Here is what Moskovskiye Vedomosti newspaper informed the readers about on the next day: “On March 25, the official ceremony of opening a long-awaited electric tram line was held. This line organized by the First Company of Horse-Drawn Railways on one of suburban routes runs from Butyrka Gateway to Petrovsky Park. In this respect, a prayer with blessing of water took place at the depot near Bashilovka. Soon the first tramcar with officials and dignitaries on board started on its way, and tricolored ribbon was cut at the exit from the depot. After that, four more tramcars with the guest invited to the ceremony started in close succession… The passengers saw at first hand the advantage of electric traction over the horse one. All of them wished Moscow were covered by a network of electric trams soon.”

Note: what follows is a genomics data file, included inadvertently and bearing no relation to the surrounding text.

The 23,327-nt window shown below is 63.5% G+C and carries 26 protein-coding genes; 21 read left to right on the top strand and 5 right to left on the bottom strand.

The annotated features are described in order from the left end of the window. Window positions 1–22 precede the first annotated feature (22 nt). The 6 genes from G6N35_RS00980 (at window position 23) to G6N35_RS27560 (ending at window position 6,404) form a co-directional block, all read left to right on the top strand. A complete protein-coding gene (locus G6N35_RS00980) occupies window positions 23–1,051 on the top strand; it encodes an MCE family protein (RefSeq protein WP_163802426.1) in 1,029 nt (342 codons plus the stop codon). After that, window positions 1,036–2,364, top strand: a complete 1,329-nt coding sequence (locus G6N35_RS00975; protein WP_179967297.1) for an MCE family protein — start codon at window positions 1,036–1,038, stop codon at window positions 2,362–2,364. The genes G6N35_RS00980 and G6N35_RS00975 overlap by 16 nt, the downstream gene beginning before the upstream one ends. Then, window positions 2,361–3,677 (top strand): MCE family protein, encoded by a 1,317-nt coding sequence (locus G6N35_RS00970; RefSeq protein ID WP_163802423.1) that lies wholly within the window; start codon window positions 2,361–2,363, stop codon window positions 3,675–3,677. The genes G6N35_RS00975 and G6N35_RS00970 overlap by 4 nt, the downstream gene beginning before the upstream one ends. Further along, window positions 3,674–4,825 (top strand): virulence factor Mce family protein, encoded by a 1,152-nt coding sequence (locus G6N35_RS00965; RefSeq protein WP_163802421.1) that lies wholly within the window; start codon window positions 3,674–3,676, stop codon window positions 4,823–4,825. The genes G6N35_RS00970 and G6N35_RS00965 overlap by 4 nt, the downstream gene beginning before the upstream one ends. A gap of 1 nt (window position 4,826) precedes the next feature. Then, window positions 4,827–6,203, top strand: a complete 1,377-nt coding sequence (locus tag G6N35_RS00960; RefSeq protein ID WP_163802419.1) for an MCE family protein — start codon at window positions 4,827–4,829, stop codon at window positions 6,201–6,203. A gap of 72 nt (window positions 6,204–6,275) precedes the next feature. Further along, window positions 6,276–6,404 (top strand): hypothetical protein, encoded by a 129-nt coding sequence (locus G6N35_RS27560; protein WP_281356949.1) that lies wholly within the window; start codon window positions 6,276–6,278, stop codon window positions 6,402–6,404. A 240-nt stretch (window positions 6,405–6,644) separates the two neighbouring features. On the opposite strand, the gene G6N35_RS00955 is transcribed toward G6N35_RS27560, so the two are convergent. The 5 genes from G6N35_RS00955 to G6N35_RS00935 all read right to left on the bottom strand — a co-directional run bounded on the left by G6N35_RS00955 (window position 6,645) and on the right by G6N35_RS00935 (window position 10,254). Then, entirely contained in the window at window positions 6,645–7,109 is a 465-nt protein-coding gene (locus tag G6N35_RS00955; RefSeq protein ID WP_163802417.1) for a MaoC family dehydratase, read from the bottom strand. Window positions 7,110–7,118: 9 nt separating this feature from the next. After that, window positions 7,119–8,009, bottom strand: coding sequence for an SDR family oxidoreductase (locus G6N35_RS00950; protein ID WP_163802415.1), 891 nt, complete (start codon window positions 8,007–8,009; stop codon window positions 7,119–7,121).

And this is what remained beyond the framework of newspaper story: by that time, the tram invented in Berlin had been already in operation on the territory of Russian Empire – In Kiev, Nizhny Novgorod, Kursk and Yekaterinoslav. It is the tram that the residents of Moscow should thank for the opportunity of learning the exact time at daytime and night. Before the revolution, the tram fare would double after 11 p.m. In order to put an end to heated arguments, illuminated outdoor clocks were installed on tram utility poles. In 1920, the capital was really covered by a tram network, and trams would even become guilty parties in traffic accidents. Just remember the accident that happened to Mikhail Berlioz in Patriarshiye Ponds from novel The Master and Margarita by Mikhail Bulgakov. Later, the passengers disappeared without a trace, a subway was built in Moscow and took the fame of the most popular public transport away from the tram. Today, there are about 45 tram lines in the capital. However, the overwhelming majority of these routes run beyond the boundaries of Garden Ring Road.